Low Income Is a Risk Factor for Amputation in an Infected TKA, Study Finds

    Above-knee amputation (AKA), a rare but severe complication of periprosthetic joint infection (PJI) after total knee arthroplasty (TKA), is more likely to occur in low-income patients, according to a study from The Rothman Institute published ahead of print by Clinical Orthopaedics and Related Research. Race and sex do not affect the risk of AKA after PJI, the researchers found.

    The researchers identified 32,907 patients in the Nationwide Inpatient Sample who had been diagnosed with PJI after TKA between 2010 and 2014. Of these patients, 3% had undergone AKA. The researchers analyzed risk factors associated with AKA, focusing on socioeconomic measures (income and insurance status), race, and sex.

    Socioeconomic factors were significantly related to AKA risk, even after adjustment for health status and other characteristics. Patients living in areas in the lowest one-fourth of income (based on ZIP code) were 58% more likely to undergo AKA than those living in the highest-income areas.

    Patients with public insurance were also at higher risk: The odds of AKA were 94% higher for Medicare patients and 86% higher for Medicaid patients than for patients with private insurance.

    The risk of AKA was not significantly different for black patients compared with white patients. That’s an important finding, as previous studies have suggested that black race might be a risk factor for AKA after TKA. The AKA risk was also similar for men and women.

    Because of the large number of patients who undergo TKA and the poor functional outcomes associated with AKA, it is essential to understand the risk factors for this devastating complication. A recent study in Clinical Orthopaedics and Related Research reported that the occurrence of AKA due to PJI more than doubled over a 15-year period. [1]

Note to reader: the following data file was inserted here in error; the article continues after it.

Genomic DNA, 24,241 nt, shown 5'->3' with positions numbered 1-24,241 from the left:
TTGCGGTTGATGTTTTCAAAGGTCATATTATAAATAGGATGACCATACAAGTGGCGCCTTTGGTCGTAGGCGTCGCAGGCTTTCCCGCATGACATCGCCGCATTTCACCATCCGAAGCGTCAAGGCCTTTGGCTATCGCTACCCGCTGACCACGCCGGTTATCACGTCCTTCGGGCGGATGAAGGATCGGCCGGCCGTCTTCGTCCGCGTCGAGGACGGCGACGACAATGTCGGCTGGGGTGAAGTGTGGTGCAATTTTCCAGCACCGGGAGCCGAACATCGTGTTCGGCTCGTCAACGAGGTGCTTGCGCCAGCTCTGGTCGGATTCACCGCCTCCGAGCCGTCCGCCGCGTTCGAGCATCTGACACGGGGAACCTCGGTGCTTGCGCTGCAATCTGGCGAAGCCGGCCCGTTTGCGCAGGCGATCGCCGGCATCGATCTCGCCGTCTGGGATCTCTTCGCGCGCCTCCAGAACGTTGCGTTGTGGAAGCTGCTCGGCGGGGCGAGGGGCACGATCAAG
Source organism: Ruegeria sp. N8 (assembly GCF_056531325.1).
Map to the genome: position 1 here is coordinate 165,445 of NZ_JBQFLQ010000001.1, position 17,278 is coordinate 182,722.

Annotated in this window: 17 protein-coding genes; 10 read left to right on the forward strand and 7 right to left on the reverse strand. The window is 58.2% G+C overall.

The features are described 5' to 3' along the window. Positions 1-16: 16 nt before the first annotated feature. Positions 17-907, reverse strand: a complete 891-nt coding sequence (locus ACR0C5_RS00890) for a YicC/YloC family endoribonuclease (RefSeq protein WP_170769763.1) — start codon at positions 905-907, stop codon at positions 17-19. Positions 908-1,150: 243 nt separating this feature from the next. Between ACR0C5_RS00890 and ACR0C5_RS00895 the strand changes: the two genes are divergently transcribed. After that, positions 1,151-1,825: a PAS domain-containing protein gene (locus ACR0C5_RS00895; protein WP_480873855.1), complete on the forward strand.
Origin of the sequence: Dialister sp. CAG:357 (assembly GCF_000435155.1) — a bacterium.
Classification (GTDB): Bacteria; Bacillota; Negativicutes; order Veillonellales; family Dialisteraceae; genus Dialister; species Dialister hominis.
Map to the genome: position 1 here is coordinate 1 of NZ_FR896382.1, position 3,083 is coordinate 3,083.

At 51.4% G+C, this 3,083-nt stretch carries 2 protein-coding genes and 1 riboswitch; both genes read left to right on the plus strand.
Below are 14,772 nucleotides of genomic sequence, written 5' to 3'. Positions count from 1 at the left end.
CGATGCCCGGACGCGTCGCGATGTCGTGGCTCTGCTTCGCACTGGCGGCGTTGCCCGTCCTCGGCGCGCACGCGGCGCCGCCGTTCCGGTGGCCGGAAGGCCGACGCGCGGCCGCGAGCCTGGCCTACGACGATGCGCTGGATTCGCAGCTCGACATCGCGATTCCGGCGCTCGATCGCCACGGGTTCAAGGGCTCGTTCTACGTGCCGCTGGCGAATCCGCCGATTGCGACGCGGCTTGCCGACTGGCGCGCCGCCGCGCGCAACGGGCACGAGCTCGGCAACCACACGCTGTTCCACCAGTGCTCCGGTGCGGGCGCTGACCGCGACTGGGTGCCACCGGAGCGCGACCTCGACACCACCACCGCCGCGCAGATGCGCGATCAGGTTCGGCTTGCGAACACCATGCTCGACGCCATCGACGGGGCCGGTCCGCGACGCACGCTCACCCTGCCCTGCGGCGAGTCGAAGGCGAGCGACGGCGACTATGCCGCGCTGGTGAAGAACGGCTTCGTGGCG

The researchers were surprised to find that where the patient lived had such a major impact on AKA risk. “While ZIP code may not be a perfect measure of socioeconomic status, it is associated with the level of resources that may be available to people living in that area,” said lead author Shyam Brahmabhatt, MD.

    He and his colleagues call for further studies to explore strategies to prevent PJI – particularly in patients from low-income areas.

    In an accompanying Take 5 interview, Dr. Brahmabhatt and Daniel Wongworawat, MD, a senior editor of in Clinical Orthopaedics and Related Research, discuss the new evidence on how social factors may influence health outcomes and access to care for patients with complications after TKA.

    “The message that I would impart is that upholding the principles of equity, social justice, and ensuring community health are important for all physicians,” Dr. Brahmabhatt said. “It’s important to remember that all specialties work together as a team to fulfill vital roles in helping our patients towards that goal.”


    Lieber AM, Kirchner GJ, Kerbel YE, Moretti VM, Vakil JJ, Brahmabhatt S. Socioeconomic status is associated with risk of above-knee amputation after periprosthetic joint infection of the knee. Clin Orthop Rel Res. 29 March 2019 [published ahead of print]. doi: 10.1097/CORR.0000000000000634


    1. George J, Navale SM, Nageeb EM, et al. Etiology of above-knee amputations in the United States: is periprosthetic joint infection an emerging cause? Clin Orthop Relat Res. 2018 Oct;476(10):1951-1960. doi: 10.1007/s11999.0000000000000166.